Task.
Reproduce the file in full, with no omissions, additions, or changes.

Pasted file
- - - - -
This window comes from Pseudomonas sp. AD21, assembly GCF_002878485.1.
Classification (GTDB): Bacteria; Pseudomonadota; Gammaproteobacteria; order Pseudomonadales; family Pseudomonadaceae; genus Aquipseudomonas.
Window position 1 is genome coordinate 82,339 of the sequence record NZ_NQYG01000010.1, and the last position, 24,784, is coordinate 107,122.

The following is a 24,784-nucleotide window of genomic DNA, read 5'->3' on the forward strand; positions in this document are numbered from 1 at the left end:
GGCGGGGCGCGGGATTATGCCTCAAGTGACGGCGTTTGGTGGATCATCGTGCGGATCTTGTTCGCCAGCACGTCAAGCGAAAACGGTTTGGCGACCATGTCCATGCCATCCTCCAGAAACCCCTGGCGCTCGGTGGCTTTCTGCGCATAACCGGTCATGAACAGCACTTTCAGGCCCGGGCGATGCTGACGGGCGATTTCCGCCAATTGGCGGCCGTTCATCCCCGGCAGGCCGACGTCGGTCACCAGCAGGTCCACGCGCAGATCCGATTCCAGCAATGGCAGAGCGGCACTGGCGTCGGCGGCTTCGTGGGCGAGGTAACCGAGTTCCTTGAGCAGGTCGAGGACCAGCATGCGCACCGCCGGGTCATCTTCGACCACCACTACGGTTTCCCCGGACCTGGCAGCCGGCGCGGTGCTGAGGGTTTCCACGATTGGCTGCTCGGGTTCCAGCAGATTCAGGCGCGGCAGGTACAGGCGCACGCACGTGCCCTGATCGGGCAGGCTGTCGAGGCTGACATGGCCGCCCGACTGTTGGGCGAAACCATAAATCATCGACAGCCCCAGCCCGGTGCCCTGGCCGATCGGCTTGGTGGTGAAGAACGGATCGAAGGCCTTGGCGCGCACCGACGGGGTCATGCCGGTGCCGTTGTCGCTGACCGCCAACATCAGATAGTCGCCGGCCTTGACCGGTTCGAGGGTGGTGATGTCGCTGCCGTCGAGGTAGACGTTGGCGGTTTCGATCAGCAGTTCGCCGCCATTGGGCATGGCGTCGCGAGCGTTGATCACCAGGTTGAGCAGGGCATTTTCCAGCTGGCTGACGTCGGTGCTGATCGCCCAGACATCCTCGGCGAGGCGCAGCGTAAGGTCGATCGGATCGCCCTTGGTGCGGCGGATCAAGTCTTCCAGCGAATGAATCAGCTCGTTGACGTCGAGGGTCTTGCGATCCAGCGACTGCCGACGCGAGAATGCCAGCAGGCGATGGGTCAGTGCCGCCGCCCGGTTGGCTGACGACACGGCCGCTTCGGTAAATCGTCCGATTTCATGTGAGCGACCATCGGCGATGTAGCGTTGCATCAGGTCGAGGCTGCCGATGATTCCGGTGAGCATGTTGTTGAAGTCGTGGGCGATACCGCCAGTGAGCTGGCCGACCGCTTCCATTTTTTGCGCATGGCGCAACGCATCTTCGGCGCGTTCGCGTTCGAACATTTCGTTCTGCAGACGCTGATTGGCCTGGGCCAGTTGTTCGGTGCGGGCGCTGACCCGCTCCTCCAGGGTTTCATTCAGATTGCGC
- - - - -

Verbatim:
This window comes from Pseudomonas sp. AD21, assembly GCF_002878485.1.
Classification (GTDB): Bacteria; Pseudomonadota; Gammaproteobacteria; order Pseudomonadales; family Pseudomonadaceae; genus Aquipseudomonas.
Window position 1 is genome coordinate 82,339 of the sequence record NZ_NQYG01000010.1, and the last position, 24,784, is coordinate 107,122.

The following is a 24,784-nucleotide window of genomic DNA, read 5'->3' on the forward strand; positions in this document are numbered from 1 at the left end:
GGCGGGGCGCGGGATTATGCCTCAAGTGACGGCGTTTGGTGGATCATCGTGCGGATCTTGTTCGCCAGCACGTCAAGCGAAAACGGTTTGGCGACCATGTCCATGCCATCCTCCAGAAACCCCTGGCGCTCGGTGGCTTTCTGCGCATAACCGGTCATGAACAGCACTTTCAGGCCCGGGCGATGCTGACGGGCGATTTCCGCCAATTGGCGGCCGTTCATCCCCGGCAGGCCGACGTCGGTCACCAGCAGGTCCACGCGCAGATCCGATTCCAGCAATGGCAGAGCGGCACTGGCGTCGGCGGCTTCGTGGGCGAGGTAACCGAGTTCCTTGAGCAGGTCGAGGACCAGCATGCGCACCGCCGGGTCATCTTCGACCACCACTACGGTTTCCCCGGACCTGGCAGCCGGCGCGGTGCTGAGGGTTTCCACGATTGGCTGCTCGGGTTCCAGCAGATTCAGGCGCGGCAGGTACAGGCGCACGCACGTGCCCTGATCGGGCAGGCTGTCGAGGCTGACATGGCCGCCCGACTGTTGGGCGAAACCATAAATCATCGACAGCCCCAGCCCGGTGCCCTGGCCGATCGGCTTGGTGGTGAAGAACGGATCGAAGGCCTTGGCGCGCACCGACGGGGTCATGCCGGTGCCGTTGTCGCTGACCGCCAACATCAGATAGTCGCCGGCCTTGACCGGTTCGAGGGTGGTGATGTCGCTGCCGTCGAGGTAGACGTTGGCGGTTTCGATCAGCAGTTCGCCGCCATTGGGCATGGCGTCGCGAGCGTTGATCACCAGGTTGAGCAGGGCATTTTCCAGCTGGCTGACGTCGGTGCTGATCGCCCAGACATCCTCGGCGAGGCGCAGCGTAAGGTCGATCGGATCGCCCTTGGTGCGGCGGATCAAGTCTTCCAGCGAATGAATCAGCTCGTTGACGTCGAGGGTCTTGCGATCCAGCGACTGCCGACGCGAGAATGCCAGCAGGCGATGGGTCAGTGCCGCCGCCCGGTTGGCTGACGACACGGCCGCTTCGGTAAATCGTCCGATTTCATGTGAGCGACCATCGGCGATGTAGCGTTGCATCAGGTCGAGGCTGCCGATGATTCCGGTGAGCATGTTGTTGAAGTCGTGGGCGATACCGCCAGTGAGCTGGCCGACCGCTTCCATTTTTTGCGCATGGCGCAACGCATCTTCGGCGCGTTCGCGTTCGAACATTTCGTTCTGCAGACGCTGATTGGCCTGGGCCAGTTGTTCGGTGCGGGCGCTGACCCGCTCCTCCAGGGTTTCATTCAGATTGCGC